Remember that documentary The Cove, about dolphin slaughter in Taiji, Japan? Well, get ready to be upset times seven:
[S]ome 500 miles to the north [of the cove at Taiji], in Iwate Prefecture, an annual slaughter of a beautiful species called Dall’s porpoise has been taking place in numbers that dwarf anything found at the cove.
Specifically, SEVEN TIMES as many porpoises were harpooned at Iwate in the 2009-2010 season — more than 9,000 — compared to the number of dolphins and whales killed in Taiji’s cove. (This season, Iwate hunters only killed 1,200 porpoises, because the 2011 tsunami damaged coastal cities and hunting boats. But the numbers are creeping back up.)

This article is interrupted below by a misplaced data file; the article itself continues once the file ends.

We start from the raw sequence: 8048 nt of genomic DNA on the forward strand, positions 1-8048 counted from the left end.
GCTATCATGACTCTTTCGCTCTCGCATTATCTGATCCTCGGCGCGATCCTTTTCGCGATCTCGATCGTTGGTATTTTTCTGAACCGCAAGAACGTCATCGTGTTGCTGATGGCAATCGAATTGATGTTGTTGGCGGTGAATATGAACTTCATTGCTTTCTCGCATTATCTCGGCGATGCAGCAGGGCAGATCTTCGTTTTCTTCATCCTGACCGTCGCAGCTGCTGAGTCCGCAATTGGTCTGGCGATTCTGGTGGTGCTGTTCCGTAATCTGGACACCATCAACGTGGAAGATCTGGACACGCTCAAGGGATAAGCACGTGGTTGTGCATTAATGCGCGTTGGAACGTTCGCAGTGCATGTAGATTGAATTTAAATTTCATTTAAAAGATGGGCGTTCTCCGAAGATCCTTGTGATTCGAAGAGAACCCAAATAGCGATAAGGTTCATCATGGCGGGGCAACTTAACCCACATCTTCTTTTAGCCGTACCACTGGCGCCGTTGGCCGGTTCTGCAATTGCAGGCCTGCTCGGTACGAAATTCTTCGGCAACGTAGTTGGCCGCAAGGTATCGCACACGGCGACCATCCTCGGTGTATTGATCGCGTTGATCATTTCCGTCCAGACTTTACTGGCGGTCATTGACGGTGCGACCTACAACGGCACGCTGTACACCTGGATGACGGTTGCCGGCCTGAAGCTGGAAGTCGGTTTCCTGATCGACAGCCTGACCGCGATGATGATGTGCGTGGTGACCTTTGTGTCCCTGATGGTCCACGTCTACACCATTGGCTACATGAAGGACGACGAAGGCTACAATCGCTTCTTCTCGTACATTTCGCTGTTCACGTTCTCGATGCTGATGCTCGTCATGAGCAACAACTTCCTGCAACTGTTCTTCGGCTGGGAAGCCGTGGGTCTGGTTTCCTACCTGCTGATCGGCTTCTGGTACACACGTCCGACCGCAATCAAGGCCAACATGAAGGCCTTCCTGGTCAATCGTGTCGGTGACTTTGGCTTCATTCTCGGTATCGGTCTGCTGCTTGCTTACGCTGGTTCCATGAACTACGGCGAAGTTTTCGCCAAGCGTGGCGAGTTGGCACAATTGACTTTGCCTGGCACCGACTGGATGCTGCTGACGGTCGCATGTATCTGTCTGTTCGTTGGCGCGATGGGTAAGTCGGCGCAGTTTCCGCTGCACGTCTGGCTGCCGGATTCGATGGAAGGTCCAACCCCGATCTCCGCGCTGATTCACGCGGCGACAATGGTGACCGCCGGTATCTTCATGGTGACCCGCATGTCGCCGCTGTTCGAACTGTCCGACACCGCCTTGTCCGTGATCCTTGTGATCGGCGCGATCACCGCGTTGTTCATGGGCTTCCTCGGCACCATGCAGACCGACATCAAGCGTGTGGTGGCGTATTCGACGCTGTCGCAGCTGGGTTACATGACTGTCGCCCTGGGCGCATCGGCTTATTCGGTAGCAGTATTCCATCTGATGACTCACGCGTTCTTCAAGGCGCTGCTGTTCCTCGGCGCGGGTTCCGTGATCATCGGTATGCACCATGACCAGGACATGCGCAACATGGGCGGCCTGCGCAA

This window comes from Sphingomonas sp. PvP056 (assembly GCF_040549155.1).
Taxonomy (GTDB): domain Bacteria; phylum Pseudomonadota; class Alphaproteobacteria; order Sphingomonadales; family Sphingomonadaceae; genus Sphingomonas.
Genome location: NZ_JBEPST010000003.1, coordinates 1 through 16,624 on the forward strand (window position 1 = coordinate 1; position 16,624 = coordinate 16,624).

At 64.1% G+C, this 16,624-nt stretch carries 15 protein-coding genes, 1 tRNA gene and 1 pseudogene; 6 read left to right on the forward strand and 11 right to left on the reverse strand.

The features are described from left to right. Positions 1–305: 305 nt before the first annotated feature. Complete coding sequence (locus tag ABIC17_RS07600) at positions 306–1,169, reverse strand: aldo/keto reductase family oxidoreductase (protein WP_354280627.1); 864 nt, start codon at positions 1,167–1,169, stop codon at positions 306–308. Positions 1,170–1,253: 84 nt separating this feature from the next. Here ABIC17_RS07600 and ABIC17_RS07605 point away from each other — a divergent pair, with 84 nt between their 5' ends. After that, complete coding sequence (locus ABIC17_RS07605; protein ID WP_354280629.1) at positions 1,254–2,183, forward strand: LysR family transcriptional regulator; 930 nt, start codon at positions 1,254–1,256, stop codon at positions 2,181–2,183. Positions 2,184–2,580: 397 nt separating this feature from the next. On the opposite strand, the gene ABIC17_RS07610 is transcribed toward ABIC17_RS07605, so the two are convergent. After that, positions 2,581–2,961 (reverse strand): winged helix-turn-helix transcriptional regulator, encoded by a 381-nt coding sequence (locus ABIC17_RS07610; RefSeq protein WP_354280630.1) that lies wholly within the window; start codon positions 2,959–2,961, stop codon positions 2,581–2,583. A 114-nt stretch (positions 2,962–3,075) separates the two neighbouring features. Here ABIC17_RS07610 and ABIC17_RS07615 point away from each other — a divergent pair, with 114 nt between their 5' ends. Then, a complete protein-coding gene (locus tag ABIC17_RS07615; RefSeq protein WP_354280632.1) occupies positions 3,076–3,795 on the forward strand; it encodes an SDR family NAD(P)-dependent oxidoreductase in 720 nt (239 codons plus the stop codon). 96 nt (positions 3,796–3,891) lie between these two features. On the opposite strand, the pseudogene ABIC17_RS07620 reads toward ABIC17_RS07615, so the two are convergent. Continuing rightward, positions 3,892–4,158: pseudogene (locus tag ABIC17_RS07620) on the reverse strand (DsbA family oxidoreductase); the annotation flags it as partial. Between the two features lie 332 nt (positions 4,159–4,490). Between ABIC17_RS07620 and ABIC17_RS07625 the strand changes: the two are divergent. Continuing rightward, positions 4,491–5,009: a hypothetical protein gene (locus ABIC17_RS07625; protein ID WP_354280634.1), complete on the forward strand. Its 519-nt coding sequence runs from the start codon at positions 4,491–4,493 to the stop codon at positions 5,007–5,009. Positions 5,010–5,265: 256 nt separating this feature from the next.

So why aren’t people pissed? The porpoise slaughter happens out at sea, rather than in a cove, so it’s harder to observe (or make films of), and apparently it’s not as graphic as the dolphin and whale hunt at Taiji. But people are starting to pay attention. And groups like Sea Shepherd and Save Japan Dolphins have been documenting the porpoise hunt since 2011.
At least the porpoises aren’t forced to perform:
[At Iwate, unlike Taiji,] no animals are taken alive and sold for tremendous profit to aquariums and theme parks. Porpoises are not as trainable, sleek and acrobatic as dolphins, and relatively few have been put on display over the years.
Translation: Porpoises everywhere said, “Don’t you try your Jedi mind tricks on us.”
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